How to use 3-party .dll and .lib libraries on windows



  • thoes libraries consists .dll .lib .h files, supposedly developed in an microsoft visual studio environment. And my qt is a newest 5.7 version, turns out the mingw compiler tool-chain can not recognize the .lib static library to my main program file, as a result I get "cant find reference" error for all the classes and functions defined by the .lib and .dll file. Can anybody give me some hint on How to compile and link this library in qt?


  • Qt Champions 2016

    Hello @sun-zu,
    You must use the same compiler as the one employed for the dll/lib file. Compilers are not interchangeable and might not even be compatible between versions, so you have to match the version of the compiler as well.

    Kind regards.



  • Thank you, I realise that, what troubling me more is that even I can't get QT5.7 to use the windows sdk 7.1 I have installed on my computer (which is compatible with codeblocks). That way, my problem falls on to how to setup gt5 so that I can choose windows sdk as its compiling toolchain? I can't find the documentation on related topics.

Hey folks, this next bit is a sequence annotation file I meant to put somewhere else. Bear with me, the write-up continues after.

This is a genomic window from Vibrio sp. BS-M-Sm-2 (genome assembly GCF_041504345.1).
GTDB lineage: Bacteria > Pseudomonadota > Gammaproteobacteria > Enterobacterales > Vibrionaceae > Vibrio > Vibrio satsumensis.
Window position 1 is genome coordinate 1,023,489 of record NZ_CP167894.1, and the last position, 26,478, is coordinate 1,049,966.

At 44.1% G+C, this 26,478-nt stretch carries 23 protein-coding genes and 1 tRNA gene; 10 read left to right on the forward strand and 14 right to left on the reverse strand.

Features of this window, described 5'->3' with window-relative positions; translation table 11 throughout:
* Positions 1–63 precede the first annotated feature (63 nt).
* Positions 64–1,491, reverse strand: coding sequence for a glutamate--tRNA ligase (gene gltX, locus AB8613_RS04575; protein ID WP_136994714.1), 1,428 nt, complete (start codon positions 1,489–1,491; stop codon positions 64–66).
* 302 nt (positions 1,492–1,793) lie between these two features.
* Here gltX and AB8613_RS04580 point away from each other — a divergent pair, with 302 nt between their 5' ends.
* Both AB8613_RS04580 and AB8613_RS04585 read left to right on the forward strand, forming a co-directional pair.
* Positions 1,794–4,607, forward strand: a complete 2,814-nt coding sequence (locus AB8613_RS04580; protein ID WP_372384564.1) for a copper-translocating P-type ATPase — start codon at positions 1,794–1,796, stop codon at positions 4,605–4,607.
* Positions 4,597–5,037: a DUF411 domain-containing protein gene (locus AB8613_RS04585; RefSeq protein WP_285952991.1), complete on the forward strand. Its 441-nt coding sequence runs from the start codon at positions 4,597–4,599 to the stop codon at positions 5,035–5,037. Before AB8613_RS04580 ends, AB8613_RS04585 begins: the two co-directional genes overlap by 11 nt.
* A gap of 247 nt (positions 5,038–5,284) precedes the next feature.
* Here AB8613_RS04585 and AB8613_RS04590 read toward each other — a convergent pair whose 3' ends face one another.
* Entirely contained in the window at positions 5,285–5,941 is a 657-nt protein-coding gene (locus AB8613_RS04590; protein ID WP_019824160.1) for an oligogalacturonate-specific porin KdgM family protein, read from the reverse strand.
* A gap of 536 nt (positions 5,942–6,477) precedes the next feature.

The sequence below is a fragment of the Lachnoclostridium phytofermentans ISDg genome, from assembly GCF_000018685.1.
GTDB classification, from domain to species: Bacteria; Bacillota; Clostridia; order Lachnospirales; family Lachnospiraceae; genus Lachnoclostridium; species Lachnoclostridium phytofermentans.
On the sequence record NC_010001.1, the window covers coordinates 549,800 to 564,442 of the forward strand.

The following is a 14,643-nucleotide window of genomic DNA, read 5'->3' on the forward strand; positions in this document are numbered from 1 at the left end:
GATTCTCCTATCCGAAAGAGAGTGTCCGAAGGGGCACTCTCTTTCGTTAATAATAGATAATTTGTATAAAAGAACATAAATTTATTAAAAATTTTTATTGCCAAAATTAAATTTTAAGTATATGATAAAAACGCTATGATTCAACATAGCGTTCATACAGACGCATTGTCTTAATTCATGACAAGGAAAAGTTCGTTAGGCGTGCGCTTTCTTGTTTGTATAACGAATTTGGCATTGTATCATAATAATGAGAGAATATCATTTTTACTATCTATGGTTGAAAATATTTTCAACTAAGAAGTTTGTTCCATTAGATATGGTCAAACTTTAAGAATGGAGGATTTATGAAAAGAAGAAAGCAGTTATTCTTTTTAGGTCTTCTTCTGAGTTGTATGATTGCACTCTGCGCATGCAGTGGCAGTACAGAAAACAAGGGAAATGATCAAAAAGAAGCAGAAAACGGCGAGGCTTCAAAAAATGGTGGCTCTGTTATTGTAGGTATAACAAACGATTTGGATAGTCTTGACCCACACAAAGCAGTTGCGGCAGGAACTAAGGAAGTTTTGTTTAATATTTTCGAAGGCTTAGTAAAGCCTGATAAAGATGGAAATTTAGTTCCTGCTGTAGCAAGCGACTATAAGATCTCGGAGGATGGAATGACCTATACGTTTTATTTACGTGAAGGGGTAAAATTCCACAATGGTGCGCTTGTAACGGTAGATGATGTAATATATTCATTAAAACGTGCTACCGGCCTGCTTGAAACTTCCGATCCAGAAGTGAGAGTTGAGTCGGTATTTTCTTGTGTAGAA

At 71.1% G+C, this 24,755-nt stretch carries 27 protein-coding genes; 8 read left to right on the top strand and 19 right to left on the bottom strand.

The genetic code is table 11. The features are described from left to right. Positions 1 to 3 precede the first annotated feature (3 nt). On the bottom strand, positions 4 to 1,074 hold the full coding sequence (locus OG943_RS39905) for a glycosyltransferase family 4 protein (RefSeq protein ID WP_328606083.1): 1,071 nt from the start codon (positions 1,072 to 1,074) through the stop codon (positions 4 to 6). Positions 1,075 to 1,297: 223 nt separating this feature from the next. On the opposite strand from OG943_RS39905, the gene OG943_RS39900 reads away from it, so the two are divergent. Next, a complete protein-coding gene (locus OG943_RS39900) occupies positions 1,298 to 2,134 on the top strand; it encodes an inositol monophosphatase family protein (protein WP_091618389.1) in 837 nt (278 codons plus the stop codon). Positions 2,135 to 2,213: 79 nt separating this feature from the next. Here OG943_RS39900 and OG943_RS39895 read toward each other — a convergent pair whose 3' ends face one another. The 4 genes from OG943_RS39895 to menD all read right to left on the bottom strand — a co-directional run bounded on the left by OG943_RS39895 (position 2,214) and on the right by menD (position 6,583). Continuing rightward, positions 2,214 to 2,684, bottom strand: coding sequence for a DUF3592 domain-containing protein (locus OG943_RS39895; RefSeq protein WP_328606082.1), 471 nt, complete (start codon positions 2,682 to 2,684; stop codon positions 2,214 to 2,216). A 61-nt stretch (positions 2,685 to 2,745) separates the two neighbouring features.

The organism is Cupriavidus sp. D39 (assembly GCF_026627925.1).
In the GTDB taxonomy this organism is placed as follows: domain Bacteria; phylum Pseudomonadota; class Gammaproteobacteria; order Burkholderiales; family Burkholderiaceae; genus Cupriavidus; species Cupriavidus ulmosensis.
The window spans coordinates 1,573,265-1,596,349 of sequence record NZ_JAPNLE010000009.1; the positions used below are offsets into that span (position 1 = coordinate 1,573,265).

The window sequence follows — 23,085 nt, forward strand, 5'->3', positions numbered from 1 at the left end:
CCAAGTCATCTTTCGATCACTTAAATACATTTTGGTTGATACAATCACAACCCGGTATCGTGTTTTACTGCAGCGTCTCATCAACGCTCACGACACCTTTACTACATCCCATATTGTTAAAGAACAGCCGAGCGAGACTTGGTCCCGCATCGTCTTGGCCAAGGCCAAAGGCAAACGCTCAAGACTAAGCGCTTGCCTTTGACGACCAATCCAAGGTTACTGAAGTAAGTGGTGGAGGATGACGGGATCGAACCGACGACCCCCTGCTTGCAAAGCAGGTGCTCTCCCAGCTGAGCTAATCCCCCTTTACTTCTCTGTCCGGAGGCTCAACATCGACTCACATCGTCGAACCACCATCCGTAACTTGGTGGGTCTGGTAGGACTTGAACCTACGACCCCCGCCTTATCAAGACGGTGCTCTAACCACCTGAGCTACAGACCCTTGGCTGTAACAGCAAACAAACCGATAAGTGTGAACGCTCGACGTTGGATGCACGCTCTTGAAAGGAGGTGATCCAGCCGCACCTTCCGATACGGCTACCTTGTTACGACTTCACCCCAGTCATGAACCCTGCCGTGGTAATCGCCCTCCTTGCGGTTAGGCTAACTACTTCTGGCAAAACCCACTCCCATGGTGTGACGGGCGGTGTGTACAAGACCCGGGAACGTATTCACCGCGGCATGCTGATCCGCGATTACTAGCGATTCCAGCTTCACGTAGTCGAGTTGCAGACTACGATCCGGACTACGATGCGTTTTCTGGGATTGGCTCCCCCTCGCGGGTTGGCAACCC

• Qt Champions 2016



  • If the third party library has all the symbols exported in C (not C++ mangled) then you have a couple of options for dynamically linking to your program:

    • Use windows specific API's

    • Use QLibrary

    In Win32 it would be something like this:

    	typedef BOOL (__cdecl *Some_Exported_Function)(DWORD); // signature. returns MS bool and takes DWORD parameter
    	
    	Some_Exported_Function	some_function;
    	HINSTANCE hInstance_dll = LoadLibrary(L"name_of_library.dll");
    	some_function = (Some_Exported_Function) GetProcAddress(hInstance_dll, "Some_Function");
    
    	if(FALSE == (some_function)(123))
    	{
    		// returned false;
    	}
    	FreeLibrary(hInstance_dll);
    

    Using QLibrary (from the Qt help):

    	QLibrary myLib("mylib");
    	typedef void (*MyPrototype)();
    	MyPrototype myFunction = (MyPrototype) myLib.resolve("mysymbol");
    	if (myFunction)
    		myFunction();
    	myLib.unload();
    

    The compiler won't matter in this case. I have no issues using this method to run functions compiled in a DLL from an older MSVC system (2003?) and accessing with a newer version of MinGW. This assumes the function names in the DLL are not mangled (if it is a third party library they probably shouldn't be).


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